As the story points out, The Representation of the People Act, 1951, does not offer much security to voters. It has no option which allows the censure or recall of an elected representative. “So once the voter has cast his vote, it is pretty much in the hands of the MLA or the MP to do what he feels like, which is more often than not: feather his own nest. The RPA has a provision for disqualification of elected representative if he is convicted under any of the scheduled offences. But this provision does not extend to considering ‘cheating the electorate’ after securing their vote a criminal offence.”
However, Section 405, IPC, says: “Whoever, being in any manner entrusted with property, or with any dominion over property, dishonestly misappropriates or converts to his own use that property, or dishonestly uses or disposes off that property in violation of any direction of law prescribing the mode in which such trust is to be discharged, or of any legal contract, express or implied, which he has made touching the discharge of such trust, or willfully suffers any other person so to do, commits criminal breach of trust.”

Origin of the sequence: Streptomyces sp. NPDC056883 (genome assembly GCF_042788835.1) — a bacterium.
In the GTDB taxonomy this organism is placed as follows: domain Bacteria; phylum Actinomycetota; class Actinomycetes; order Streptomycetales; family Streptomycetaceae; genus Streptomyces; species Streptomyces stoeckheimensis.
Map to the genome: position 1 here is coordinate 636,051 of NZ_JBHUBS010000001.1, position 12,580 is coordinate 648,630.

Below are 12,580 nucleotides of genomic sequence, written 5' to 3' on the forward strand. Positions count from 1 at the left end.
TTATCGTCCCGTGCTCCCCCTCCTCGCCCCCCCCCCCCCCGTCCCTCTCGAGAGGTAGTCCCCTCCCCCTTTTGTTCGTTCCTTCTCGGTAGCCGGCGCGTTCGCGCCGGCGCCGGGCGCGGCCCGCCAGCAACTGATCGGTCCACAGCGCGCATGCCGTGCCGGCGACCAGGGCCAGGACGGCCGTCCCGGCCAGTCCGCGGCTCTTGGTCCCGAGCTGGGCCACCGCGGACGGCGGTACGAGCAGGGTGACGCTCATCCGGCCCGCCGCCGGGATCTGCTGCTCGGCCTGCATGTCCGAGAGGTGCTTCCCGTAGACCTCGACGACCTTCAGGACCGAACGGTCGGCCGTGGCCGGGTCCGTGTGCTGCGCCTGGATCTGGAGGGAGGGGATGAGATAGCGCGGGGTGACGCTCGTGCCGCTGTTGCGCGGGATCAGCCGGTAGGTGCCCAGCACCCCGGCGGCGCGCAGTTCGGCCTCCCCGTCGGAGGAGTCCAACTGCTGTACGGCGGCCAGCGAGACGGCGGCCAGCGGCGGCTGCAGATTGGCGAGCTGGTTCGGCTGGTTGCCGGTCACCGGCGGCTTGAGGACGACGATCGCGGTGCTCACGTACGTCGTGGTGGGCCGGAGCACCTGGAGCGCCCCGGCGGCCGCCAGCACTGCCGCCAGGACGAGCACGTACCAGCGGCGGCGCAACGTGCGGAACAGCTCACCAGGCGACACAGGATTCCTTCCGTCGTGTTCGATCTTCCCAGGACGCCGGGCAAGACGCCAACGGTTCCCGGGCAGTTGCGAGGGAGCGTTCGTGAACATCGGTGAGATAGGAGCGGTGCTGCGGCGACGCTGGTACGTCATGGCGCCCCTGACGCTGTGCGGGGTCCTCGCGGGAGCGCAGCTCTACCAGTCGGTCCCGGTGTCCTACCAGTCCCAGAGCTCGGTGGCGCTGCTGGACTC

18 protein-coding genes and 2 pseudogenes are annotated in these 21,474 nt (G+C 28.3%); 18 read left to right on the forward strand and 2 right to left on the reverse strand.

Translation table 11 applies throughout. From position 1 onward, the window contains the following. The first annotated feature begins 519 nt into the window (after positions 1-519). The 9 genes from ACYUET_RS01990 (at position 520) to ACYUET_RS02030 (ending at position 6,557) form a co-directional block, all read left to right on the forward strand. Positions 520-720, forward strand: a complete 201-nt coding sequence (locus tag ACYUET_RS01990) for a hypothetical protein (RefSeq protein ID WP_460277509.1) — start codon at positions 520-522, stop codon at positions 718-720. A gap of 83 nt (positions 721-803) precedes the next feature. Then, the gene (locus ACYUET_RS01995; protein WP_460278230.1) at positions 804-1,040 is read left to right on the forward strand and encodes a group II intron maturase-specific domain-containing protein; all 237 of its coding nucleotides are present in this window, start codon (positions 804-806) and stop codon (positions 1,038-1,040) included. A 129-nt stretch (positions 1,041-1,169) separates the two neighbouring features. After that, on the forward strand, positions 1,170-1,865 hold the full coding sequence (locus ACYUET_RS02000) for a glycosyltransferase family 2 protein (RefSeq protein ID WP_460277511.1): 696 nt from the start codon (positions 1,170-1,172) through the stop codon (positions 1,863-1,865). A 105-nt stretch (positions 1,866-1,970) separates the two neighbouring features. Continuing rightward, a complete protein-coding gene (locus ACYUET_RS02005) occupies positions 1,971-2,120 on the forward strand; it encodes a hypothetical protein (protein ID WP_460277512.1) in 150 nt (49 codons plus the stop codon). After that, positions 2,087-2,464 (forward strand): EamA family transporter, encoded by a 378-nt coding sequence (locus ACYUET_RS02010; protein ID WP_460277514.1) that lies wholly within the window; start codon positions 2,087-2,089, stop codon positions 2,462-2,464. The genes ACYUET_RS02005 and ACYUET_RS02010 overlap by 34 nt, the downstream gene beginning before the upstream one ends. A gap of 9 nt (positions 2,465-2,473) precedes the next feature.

The crucial requirement of the Section, our cover story points out, are “entrustment whether express or implied” and “property”. Should the courts consider the position of elected representative “property” and vote an entrustment of that property to an individual? Especially in the light of the fact that turncoat MLAs are usually rewarded with some public office by the ruling party. Should that reward be regarded as “consideration” for disposal of the entrusted property? Either the court or the Election Commission will have to delve into it.
Should crossing the fence, he asks, then be considered an offence under the sections related to cheating and befooling a person under the IPC. No electorate has so far tried to register an offence against its own representative under any of the sections of the IPC so courts have not had the opportunity to rule on it.
It may well be worth it. It may also be worth exploring The Right to Recall, the widely acclaimed Swiss imitative of right to recall an elected representative if at least 25 percent of the electorate did not like his work. This is now gaining currency around the world. In 2016, says Mishra, BJP MP Varun Gandhi had presented a Private Member’s Bill in Parliament focusing on the need for right to recall. It did not find support even within his own party’s ranks. Once elected, no one wants to be recalled but they want to continue dodging their own voters with dubious statements to support their undemocratic decisions.
We ask: Can the courts find a mid way?
Lead illustration: Amitava Sen